6. Jul 25, 2007 #5

    Pyrrhus

    User Avatar
    Homework Helper

    For the moisture content, we relied on the ASTM D198-84 test. That's under control, or at least Brian told me. I'll check again.

    Yea, if you could ask somebody who has done this test in the past, it'll really be appreciated.
     
  7. Jul 26, 2007 #6
    I have not done this test but I have done the same bending test setup on concrete beams.

    I would say when rupture of the bottom wood fibers occur visually, and this should correspond to a maximum on the loading data recorder. You should see from the recorded loading data a maximum load point reached with a sharp rise in recorded deflection after this point without any increase in load required. You can also calculate the modulus of elasticity through testing the beam prior to failure, rearrange the deflection formula and solve for "E" using the recorded deflection.
     
  8. Aug 2, 2007 #7
    I'm a little late here, but I think I can help. The modulus of elasticity can be found in the NDS (national wood design code) tables. You just have to know a few things... the wood species, how the wood was graded (mechanically or visually), that actual grading (no. 2, dense, etc.), and the size of the beam or joist. All of this information should be located on a stamp found on the piece of wood.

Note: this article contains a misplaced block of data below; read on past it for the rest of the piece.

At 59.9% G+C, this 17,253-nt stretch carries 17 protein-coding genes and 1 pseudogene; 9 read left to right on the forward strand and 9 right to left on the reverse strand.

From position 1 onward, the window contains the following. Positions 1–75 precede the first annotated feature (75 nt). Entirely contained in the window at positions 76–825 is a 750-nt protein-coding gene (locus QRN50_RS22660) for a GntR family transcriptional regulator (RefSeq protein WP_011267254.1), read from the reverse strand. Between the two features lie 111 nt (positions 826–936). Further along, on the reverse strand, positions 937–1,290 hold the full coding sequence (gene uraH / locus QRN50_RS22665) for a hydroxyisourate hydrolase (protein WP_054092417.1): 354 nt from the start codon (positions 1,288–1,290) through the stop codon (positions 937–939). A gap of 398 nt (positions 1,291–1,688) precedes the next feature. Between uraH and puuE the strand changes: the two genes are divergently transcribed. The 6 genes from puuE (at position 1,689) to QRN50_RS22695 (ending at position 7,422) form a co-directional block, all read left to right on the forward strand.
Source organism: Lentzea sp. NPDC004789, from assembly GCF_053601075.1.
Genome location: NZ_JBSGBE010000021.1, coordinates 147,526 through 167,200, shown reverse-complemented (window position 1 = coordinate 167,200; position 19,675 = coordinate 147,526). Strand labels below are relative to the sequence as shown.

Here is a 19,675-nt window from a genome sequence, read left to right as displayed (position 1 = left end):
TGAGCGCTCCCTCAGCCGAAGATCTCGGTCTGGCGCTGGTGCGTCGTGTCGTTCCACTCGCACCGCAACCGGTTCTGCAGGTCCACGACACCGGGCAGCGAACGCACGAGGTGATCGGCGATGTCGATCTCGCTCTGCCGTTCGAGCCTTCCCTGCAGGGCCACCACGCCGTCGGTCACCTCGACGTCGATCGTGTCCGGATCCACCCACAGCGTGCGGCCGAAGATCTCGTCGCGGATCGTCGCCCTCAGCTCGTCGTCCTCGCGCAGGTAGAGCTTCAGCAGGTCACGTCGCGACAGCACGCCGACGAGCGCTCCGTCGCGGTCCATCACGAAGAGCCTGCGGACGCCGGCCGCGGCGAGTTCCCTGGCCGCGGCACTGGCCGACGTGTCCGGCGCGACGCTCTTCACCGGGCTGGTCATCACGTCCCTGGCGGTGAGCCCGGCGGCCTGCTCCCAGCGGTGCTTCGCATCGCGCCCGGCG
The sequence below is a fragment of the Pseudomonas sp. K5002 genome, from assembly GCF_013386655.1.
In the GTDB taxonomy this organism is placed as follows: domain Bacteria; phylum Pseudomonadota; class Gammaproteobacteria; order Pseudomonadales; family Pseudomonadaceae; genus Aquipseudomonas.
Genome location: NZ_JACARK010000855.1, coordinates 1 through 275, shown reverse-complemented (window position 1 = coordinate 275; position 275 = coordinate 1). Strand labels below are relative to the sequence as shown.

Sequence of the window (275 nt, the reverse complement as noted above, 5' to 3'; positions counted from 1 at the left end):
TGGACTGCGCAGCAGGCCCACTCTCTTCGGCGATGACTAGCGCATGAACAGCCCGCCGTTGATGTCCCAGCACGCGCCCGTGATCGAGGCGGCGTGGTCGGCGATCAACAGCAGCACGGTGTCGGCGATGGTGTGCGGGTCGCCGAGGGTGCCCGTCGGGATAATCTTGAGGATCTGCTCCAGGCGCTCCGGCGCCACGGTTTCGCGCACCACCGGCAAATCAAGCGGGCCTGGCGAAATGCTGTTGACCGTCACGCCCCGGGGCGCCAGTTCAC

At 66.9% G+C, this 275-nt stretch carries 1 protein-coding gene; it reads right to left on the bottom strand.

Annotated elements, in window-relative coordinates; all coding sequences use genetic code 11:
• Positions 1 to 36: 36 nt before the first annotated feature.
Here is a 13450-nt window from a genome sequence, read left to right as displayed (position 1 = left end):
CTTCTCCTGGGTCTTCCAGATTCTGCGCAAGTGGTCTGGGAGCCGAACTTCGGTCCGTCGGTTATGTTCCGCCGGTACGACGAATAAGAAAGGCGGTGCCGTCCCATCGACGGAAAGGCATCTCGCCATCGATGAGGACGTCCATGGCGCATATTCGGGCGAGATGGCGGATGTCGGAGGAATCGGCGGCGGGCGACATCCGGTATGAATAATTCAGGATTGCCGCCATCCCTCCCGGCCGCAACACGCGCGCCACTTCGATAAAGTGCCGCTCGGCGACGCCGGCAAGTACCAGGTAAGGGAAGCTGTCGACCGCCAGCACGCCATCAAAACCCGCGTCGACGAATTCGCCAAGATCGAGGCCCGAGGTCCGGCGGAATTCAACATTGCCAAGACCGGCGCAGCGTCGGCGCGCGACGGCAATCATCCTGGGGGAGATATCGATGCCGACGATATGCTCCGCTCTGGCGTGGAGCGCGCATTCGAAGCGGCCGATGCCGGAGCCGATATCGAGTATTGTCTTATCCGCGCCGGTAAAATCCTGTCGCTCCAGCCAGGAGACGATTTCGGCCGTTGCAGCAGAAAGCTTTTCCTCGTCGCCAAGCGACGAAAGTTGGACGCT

A common type of wood is visually graded no. 2 yellow pine. For a 2x4 of this material, the E value is 1,600,000 psi.

    The moisture content would only affect the calculations if it is above 19% (wet conditions).
     
  9. Aug 2, 2007 #8

    AlephZero

    User Avatar
    Science Advisor
    Homework Helper

    I once got involved in trying to do 4-point bending tests on large (100 x 4 x 2 inch) beams that were composite structures - a metal or plastic outer skins and metal honeycomb or foam filling.